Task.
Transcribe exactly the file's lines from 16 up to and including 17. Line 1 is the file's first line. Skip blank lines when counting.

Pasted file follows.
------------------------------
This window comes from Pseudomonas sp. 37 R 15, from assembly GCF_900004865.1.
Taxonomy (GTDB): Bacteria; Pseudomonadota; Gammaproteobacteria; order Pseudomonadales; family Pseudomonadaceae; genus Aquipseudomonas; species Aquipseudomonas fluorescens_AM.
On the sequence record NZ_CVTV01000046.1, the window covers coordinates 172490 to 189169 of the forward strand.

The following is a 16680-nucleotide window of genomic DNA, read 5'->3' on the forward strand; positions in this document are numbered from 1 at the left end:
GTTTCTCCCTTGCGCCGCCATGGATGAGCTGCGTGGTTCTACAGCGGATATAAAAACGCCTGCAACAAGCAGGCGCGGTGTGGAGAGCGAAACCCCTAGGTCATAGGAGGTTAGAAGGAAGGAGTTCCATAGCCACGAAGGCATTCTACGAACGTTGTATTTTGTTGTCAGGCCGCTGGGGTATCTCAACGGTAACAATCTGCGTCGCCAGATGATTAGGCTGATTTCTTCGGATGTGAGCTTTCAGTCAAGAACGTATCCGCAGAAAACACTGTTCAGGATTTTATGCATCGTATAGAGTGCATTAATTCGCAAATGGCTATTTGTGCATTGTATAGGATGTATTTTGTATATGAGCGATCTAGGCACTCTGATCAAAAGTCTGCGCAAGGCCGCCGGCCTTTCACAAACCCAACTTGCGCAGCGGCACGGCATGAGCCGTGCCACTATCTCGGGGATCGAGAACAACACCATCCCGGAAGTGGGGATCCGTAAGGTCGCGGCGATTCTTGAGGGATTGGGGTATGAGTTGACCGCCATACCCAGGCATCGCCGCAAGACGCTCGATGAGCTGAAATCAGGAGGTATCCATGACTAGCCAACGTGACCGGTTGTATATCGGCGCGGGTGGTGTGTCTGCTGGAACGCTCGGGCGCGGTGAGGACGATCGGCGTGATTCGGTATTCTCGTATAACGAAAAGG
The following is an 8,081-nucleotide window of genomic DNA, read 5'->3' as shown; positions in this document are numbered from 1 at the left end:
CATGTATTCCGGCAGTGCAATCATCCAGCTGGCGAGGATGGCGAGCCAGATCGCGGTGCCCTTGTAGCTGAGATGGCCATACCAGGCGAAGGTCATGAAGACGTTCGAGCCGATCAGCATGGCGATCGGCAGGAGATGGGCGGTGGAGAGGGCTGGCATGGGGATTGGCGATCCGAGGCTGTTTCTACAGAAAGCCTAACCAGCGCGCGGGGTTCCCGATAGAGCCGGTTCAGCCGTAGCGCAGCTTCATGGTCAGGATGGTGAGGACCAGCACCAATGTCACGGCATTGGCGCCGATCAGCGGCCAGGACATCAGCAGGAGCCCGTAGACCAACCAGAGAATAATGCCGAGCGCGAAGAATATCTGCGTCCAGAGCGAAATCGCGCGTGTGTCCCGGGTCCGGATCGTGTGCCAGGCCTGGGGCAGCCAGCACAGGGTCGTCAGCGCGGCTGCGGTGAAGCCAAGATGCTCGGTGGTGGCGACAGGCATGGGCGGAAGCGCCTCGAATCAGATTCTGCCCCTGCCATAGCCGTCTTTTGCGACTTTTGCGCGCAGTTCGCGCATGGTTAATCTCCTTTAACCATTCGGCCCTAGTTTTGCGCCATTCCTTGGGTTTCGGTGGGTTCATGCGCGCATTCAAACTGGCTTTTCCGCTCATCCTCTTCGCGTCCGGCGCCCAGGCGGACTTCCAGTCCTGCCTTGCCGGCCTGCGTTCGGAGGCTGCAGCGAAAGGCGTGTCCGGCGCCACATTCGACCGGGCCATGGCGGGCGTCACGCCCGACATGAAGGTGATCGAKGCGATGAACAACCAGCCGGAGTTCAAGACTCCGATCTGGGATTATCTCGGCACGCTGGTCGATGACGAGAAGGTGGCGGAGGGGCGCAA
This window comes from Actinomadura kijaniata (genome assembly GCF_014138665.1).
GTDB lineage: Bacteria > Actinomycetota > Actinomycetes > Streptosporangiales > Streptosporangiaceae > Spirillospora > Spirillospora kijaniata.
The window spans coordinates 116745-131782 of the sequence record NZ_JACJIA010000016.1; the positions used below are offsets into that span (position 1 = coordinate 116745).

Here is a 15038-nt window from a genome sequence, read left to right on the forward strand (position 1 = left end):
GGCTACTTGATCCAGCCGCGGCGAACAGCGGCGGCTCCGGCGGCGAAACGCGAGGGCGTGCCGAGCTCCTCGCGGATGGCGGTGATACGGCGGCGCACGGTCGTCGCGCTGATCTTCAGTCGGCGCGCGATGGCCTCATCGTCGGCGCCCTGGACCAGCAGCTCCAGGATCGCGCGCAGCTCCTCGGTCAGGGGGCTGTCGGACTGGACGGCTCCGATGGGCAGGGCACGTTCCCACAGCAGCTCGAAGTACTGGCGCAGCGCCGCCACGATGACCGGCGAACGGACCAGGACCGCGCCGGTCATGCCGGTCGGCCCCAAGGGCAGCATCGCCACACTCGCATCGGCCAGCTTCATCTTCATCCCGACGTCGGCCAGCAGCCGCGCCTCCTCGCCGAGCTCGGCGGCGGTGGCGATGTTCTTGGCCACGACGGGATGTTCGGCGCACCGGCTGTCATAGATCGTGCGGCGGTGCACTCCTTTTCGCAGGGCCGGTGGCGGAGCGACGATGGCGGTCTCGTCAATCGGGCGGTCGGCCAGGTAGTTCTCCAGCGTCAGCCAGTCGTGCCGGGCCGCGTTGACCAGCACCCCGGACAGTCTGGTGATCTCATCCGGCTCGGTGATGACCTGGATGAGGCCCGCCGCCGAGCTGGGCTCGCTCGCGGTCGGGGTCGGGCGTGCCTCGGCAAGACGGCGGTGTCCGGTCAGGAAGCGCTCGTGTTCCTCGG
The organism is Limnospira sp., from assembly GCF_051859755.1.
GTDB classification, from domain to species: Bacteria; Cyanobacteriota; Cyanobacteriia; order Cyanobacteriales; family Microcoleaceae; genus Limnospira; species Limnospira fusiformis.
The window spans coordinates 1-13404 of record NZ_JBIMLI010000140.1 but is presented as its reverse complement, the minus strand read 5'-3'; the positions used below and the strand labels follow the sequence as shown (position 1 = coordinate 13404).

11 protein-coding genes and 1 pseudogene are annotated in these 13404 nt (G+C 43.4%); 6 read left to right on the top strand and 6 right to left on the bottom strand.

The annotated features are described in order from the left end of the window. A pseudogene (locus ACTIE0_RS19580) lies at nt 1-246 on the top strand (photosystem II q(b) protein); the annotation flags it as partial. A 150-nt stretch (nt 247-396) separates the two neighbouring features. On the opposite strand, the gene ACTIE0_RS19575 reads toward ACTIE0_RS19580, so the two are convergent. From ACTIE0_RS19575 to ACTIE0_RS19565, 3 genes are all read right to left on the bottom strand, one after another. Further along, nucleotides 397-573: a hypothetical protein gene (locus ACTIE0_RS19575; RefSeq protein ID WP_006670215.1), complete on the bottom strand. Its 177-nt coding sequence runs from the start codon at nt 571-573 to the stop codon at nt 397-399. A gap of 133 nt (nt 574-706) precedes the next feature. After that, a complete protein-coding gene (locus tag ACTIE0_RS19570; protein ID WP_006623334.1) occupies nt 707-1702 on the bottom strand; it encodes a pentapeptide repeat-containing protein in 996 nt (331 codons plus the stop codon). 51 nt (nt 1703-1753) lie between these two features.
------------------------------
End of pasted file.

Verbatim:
11 protein-coding genes and 1 pseudogene are annotated in these 13404 nt (G+C 43.4%); 6 read left to right on the top strand and 6 right to left on the bottom strand.

The annotated features are described in order from the left end of the window. A pseudogene (locus ACTIE0_RS19580) lies at nt 1-246 on the top strand (photosystem II q(b) protein); the annotation flags it as partial. A 150-nt stretch (nt 247-396) separates the two neighbouring features. On the opposite strand, the gene ACTIE0_RS19575 reads toward ACTIE0_RS19580, so the two are convergent. From ACTIE0_RS19575 to ACTIE0_RS19565, 3 genes are all read right to left on the bottom strand, one after another. Further along, nucleotides 397-573: a hypothetical protein gene (locus ACTIE0_RS19575; RefSeq protein ID WP_006670215.1), complete on the bottom strand. Its 177-nt coding sequence runs from the start codon at nt 571-573 to the stop codon at nt 397-399. A gap of 133 nt (nt 574-706) precedes the next feature. After that, a complete protein-coding gene (locus tag ACTIE0_RS19570; protein ID WP_006623334.1) occupies nt 707-1702 on the bottom strand; it encodes a pentapeptide repeat-containing protein in 996 nt (331 codons plus the stop codon). 51 nt (nt 1703-1753) lie between these two features.